On Tuesday morning, Vatican journalist Andrea Tornielli published an article in Il Giornale describing at length the situation which "mysteriously involves" John Paul II.

Tornielli reported that this case was brought to the attention of Benedict XVI shortly before he approved a measure on Dec. 19, 2009 venerating Pope Pius XII's life of "heroic virtue," whose cause had been on-hold for the previous two years.

In 2005, a teacher of 31 years of age was expecting her third child in the city of Castellammare di Stabia. She began to have strong pains, which after many tests and a biopsy, signaled the presence of Burkitt's lymphoma. The condition is typified by swollen lymph nodes, often starting in the abdominal region, and the cancer can spread to bone marrow and spinal fluid. Not only was her health in danger, but that of her unborn child was also threatened.

The woman's husband first prayed for the intercession Pope John Paul II, who was then only recently buried in the crypt of St. Peter's. It wasn't long before the Holy Father appeared to the woman's husband in a dream. The spouse described to Tornielli what he saw that night, "He had a serious face. He said to me, 'I can't do anything, you must pray to this other priest...' He showed me the image of a thin, tall, lean priest. I didn't recognize him; I didn't know who he might be."

Several days passed before he, "by chance," came across a picture of Pope Pius XII in a magazine and recognized him as the man John Paul II had shown him in the dream.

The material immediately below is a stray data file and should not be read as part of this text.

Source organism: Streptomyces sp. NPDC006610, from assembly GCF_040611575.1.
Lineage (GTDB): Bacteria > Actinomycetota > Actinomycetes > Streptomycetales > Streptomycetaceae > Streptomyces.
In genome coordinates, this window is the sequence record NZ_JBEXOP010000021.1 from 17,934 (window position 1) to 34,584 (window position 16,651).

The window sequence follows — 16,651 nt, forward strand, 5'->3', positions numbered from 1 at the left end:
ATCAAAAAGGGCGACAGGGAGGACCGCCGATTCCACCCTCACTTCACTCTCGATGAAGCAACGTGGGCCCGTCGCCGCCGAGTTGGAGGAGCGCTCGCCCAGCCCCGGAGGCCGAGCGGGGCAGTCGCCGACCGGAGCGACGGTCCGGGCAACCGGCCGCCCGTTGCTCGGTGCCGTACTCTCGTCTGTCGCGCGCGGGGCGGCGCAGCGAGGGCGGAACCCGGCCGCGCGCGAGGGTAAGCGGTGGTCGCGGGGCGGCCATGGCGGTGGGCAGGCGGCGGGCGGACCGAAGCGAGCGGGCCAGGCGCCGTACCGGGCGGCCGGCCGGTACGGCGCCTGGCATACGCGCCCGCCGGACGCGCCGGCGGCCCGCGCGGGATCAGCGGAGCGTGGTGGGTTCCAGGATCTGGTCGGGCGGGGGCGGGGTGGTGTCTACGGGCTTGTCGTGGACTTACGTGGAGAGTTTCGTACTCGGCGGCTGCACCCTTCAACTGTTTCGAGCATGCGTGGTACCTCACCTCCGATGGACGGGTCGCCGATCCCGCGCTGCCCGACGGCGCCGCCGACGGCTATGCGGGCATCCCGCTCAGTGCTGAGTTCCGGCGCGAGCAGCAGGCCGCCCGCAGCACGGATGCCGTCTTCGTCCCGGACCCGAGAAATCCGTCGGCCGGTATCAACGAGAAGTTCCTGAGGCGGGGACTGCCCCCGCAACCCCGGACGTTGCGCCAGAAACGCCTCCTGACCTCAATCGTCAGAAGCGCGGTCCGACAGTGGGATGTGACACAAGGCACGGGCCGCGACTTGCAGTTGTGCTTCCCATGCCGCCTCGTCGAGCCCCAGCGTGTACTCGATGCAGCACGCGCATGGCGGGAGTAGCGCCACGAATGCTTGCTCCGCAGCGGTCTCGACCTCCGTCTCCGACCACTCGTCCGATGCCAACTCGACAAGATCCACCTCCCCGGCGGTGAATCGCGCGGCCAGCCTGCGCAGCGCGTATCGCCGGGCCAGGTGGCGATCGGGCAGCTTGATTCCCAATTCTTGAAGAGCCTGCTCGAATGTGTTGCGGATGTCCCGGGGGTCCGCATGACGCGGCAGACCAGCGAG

The man wasted no time in bombarding Pius XII with prayers for his wife's healing and following her very first treatments she was declared free of the cancer, the tumor had disappeared. In fact, she was cured so quickly that her doctors pondered the notion that they may have originally misdiagnosed the pathology.

The tests and charts were reconsulted and the initial diagnosis was confirmed.

In the absence of the tumor, she had her baby and returned to work. After some time had gone by, she decided to contact the Vatican regarding her experience.

A local news source, the Sorrento and Dintorni, ran an article on Sunday offering a basic story of the possible miracle and the diocesan response to it. According to their report, a Tribunal has been organized by Archbishop Felice Cece of Sorrento-Castellammare to determine the nature of the occurrence and whether it will move on to the Vatican.